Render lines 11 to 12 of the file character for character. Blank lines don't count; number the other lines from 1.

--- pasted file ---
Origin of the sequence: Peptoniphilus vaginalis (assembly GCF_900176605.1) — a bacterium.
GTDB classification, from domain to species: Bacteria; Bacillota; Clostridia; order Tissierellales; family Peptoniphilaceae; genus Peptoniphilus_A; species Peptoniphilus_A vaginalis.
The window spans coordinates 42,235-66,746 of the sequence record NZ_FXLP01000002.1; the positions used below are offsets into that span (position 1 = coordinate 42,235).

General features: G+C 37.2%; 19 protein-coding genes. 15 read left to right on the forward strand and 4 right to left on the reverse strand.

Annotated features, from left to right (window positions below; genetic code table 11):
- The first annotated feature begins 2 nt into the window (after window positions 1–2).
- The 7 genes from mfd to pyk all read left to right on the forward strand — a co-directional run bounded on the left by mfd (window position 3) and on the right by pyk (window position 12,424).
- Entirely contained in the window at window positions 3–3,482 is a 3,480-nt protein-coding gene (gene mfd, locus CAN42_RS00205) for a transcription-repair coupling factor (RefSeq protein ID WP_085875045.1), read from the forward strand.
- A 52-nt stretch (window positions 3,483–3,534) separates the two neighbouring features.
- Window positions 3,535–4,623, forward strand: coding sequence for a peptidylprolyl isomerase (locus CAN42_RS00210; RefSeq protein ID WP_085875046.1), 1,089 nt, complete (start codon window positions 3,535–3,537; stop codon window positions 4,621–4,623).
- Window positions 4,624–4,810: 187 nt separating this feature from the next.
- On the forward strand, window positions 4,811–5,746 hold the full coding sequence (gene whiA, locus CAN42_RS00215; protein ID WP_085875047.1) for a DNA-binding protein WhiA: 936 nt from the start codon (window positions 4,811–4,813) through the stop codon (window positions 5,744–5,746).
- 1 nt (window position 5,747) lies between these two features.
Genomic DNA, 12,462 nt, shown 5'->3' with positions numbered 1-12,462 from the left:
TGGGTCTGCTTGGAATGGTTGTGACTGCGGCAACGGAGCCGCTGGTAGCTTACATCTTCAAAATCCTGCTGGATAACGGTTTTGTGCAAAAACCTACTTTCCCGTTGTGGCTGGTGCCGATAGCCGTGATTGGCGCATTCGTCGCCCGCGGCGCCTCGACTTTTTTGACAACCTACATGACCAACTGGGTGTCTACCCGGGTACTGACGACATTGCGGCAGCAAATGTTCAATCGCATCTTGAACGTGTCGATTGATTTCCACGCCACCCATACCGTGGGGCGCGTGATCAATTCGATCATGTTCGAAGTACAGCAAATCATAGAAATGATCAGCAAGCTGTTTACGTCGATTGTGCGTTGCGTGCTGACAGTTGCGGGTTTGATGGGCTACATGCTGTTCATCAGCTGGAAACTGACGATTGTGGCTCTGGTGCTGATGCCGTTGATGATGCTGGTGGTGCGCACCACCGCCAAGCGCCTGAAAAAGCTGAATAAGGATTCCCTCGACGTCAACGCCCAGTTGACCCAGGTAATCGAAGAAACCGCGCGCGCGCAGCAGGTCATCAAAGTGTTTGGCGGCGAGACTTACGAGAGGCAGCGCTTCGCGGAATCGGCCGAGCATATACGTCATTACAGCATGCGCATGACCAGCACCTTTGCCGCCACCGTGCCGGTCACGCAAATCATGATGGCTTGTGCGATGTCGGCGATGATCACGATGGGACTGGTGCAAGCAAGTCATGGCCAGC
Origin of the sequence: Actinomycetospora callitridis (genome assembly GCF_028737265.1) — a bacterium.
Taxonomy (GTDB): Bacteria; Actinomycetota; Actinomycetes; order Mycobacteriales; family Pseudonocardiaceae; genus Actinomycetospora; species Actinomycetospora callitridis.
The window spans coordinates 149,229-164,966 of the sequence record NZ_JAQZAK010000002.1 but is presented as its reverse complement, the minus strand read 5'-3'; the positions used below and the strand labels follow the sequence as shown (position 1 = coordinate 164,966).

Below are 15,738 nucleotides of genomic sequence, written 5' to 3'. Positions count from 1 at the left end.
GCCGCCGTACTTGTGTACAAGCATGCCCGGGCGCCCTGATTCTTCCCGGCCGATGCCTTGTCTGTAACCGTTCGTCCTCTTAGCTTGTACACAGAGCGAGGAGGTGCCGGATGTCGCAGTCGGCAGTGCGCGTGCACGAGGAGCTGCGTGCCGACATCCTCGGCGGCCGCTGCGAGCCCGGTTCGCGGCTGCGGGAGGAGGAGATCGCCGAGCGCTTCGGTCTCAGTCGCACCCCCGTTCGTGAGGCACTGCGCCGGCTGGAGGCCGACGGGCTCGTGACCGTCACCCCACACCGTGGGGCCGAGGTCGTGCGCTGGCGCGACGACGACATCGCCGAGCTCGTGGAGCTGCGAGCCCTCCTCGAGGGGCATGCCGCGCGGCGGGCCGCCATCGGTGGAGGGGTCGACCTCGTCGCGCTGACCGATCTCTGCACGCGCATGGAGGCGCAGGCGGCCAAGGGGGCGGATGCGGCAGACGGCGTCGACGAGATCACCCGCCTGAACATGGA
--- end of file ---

- Window positions 4,624–4,810: 187 nt separating this feature from the next.
- On the forward strand, window positions 4,811–5,746 hold the full coding sequence (gene whiA, locus CAN42_RS00215; protein ID WP_085875047.1) for a DNA-binding protein WhiA: 936 nt from the start codon (window positions 4,811–4,813) through the stop codon (window positions 5,744–5,746).